It will be noted that in FIG. 7 illustrating the flow detector, there is a small by-pass port 104A. This determines the speed at which the wheel will lock up as the vehicle comes to a stop. At lower speeds, the port 104A permits enough fluid flow independently of the flow detector so that link 156 is not actuated.

The brake balance system is illustrated in FIGS. 1, 1a, FIG. 12 and FIG. 13. Valve 260 has a spool 260D positioned by a detent 260E. In the position shown in FIG. 12, the lines 134 and 137 pass through the valve independently. A spring 260F holds the valve 260D in a starting position. When valve 260D is shifted to the right, line 137 above the valve is connected to both lines 134 and 137 below the valve as viewed in FIG. 1a, thus neutralizing the relay valve system 83.

At each end of the valve spool 260D is a piston 260G and 260H facing a chamber in which spring backed ball valve 264E and 262E are located, each serving as a flow meter.

In FIG. 13, the balance valve 260 of FIG. 1a is shown on the left side of line S--S. On the right side of line S--S is a valve 860 which will be identical except that it is located in an identical brake system for a second wheel assembly on the same axle. The systems are interconnected by the balance valves 260 and 260A but there is no fluid transfer between the two systems. The balance system only operates when the air system is functioning normally.

In the operation of the brake balance system, as fluid comes out of the low pressure side of the relief valve 112 in FIG. 1a and FIG. 13, it travels to flow meter 864 on the right-hand brake system and returns through line 264A to flow meter 264 on the left side. Similarly, the outflow of relief valve 812 on the right side passes fluid through line 870 to flow meter 262 on the left side and returns to the opposite brake system through line 864A. Flow through meter valve 264E will return to the rectifier valve 100 through line 264B. The spring 260F and detent 260E will provide a threshhold resistance which requires a predetermined differential before the balancing will function.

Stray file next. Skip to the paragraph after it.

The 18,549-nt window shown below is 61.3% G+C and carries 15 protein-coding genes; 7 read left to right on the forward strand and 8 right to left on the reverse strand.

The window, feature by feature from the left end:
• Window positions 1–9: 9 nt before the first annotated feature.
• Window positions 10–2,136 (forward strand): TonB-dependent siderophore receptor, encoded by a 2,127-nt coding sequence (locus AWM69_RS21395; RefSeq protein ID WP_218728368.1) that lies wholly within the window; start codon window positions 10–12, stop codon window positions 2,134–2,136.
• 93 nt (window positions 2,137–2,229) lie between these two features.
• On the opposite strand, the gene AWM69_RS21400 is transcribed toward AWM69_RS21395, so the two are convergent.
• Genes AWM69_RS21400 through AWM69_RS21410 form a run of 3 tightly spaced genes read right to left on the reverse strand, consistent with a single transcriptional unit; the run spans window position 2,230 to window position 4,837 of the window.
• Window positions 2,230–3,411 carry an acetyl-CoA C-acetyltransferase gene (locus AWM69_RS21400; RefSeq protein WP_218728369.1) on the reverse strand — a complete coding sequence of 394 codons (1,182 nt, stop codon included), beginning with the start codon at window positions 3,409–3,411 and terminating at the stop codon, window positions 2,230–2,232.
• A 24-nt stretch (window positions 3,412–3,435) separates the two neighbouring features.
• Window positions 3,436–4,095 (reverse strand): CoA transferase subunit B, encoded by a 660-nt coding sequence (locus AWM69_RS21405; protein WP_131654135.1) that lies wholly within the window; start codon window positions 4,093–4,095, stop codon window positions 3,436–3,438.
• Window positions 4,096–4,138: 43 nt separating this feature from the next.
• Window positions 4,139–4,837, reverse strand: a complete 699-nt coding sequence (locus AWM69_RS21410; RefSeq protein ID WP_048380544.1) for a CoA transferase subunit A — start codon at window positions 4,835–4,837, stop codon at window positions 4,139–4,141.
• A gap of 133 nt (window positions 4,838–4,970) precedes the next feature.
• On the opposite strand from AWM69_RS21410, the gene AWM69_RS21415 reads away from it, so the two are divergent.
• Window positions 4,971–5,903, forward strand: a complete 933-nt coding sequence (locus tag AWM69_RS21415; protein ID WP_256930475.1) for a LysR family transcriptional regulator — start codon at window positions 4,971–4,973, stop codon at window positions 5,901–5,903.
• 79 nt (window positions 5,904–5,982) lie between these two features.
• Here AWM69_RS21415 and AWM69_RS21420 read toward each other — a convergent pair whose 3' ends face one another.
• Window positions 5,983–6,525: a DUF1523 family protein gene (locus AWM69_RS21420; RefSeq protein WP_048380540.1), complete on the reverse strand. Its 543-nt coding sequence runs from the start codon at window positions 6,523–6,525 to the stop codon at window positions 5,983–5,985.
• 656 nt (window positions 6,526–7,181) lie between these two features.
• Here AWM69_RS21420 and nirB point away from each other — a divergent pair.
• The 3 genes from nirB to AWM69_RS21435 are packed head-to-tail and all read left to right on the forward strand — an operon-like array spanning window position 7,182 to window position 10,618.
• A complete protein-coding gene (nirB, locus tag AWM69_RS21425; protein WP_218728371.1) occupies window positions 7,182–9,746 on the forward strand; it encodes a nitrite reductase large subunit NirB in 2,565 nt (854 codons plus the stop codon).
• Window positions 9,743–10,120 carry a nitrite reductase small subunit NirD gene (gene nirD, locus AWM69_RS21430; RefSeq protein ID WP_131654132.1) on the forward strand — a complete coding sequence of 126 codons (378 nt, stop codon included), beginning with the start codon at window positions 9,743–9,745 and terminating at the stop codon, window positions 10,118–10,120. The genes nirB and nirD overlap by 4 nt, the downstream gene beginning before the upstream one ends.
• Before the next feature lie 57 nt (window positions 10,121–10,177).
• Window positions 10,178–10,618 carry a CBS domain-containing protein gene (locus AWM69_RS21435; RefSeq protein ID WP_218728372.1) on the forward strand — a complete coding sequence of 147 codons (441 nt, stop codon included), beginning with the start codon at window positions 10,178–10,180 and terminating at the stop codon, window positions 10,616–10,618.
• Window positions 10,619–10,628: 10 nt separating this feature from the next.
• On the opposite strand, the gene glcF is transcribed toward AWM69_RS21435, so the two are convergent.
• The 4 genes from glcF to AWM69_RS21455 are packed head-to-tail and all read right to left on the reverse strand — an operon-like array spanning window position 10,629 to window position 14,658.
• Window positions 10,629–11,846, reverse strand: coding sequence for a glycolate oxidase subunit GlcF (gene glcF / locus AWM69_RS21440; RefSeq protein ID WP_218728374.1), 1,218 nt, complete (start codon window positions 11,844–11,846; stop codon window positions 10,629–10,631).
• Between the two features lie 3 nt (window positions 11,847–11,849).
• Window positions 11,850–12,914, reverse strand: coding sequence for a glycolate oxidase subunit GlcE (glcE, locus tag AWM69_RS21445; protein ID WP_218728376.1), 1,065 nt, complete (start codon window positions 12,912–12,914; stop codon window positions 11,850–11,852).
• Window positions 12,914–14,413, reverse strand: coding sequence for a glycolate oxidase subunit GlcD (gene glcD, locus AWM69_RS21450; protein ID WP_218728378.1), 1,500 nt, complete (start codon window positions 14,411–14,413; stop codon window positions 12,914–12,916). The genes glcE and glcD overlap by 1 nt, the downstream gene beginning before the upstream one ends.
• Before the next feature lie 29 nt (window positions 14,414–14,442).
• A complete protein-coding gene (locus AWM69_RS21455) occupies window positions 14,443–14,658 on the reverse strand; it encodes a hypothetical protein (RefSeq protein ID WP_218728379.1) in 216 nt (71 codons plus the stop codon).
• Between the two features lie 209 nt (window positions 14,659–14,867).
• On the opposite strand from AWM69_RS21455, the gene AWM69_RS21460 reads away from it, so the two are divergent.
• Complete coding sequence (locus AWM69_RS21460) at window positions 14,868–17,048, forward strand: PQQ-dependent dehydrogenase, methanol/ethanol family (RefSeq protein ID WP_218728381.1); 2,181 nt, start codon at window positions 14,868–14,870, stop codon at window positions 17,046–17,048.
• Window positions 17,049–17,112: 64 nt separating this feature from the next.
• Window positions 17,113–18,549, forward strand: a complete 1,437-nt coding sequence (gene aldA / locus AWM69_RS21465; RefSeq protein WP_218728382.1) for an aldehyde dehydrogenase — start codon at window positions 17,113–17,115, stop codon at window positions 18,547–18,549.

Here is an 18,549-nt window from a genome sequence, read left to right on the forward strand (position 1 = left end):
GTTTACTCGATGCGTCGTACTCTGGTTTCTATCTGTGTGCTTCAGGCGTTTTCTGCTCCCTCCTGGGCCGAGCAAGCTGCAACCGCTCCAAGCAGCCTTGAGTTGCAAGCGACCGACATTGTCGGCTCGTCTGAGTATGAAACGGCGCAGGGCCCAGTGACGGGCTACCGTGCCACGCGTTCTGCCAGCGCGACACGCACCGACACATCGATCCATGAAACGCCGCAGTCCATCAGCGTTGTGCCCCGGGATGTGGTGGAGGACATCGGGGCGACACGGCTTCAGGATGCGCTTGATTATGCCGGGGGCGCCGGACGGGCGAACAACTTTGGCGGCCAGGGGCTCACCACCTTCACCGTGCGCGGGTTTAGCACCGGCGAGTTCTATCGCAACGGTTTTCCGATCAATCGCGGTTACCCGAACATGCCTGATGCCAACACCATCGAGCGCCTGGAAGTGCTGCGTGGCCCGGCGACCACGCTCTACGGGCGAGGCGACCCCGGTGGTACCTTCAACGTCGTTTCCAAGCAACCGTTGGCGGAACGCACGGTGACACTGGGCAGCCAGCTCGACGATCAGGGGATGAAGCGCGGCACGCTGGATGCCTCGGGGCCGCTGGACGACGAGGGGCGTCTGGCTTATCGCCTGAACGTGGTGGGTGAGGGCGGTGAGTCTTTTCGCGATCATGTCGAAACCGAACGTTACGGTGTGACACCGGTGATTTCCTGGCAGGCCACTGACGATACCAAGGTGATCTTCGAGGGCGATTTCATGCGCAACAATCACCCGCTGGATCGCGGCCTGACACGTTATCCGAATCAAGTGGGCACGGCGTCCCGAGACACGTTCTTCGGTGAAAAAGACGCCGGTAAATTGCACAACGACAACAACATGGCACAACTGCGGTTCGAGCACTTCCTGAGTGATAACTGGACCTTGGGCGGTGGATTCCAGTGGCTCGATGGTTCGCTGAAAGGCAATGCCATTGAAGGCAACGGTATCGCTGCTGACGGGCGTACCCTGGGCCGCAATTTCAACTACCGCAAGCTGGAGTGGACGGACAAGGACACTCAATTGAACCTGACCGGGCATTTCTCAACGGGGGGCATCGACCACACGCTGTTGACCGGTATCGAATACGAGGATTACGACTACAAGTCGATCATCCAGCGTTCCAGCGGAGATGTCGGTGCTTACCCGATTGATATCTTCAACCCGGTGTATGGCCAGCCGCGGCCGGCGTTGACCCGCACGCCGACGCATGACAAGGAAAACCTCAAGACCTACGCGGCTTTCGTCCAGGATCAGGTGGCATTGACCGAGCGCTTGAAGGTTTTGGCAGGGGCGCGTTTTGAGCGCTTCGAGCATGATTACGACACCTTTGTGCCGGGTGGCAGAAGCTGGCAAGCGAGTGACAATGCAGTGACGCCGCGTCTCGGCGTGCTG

The brake balancing operation operates as follows. The fluid leaves relief valve 112 and enters the flow meter pilot 864 of the right-hand brake and returns from that flow meter on line 264A and enters flow meter 264 on the left side, then returns to the rectifier valve 100 through line 264B. When the flow is balanced on both brake systems, the valve 260D will remain in the position shown in FIG. 13. If the left-hand brake wheel is slower than that of the right-hand brake wheel, then the valve 260D is shifted to the right by increased flow through flow meter valve 264E (FIG. 12). This shifting of valve spool 260D directs air pressure from line 137 above the valve to lines 134 and 137 below the valve, thus tending to shift the relay system toward neutral. This will effect an easing of the braking on the left-hand wheel to effect a balancing action. It will be seen that if the right-hand wheel is slower than the left, the same effect will occur in the right-hand system containing relief valve 812 and rectifier valve 800.

As soon as the wheels are operating so that the flows are equal, the spring 260F will bring the valve spool 260D back to the normal position.

THE ELECTRICAL SYSTEM

Reference has been made in the above description of the various parts to solenoids and switches. The electrical system originates at a battery 114 (FIG. 1a) which is in a circuit with a red signal light 110 in line 110a. If spring operated switch 108 is closed by loss of air pressure in the system, the light 110 will be turned on. From the negative pole of the battery, a line 114a leads down to branch lines 84a and 94a connected respectively to solenoids 84 and 94. A line 29a leads off from line 114a to motor 29.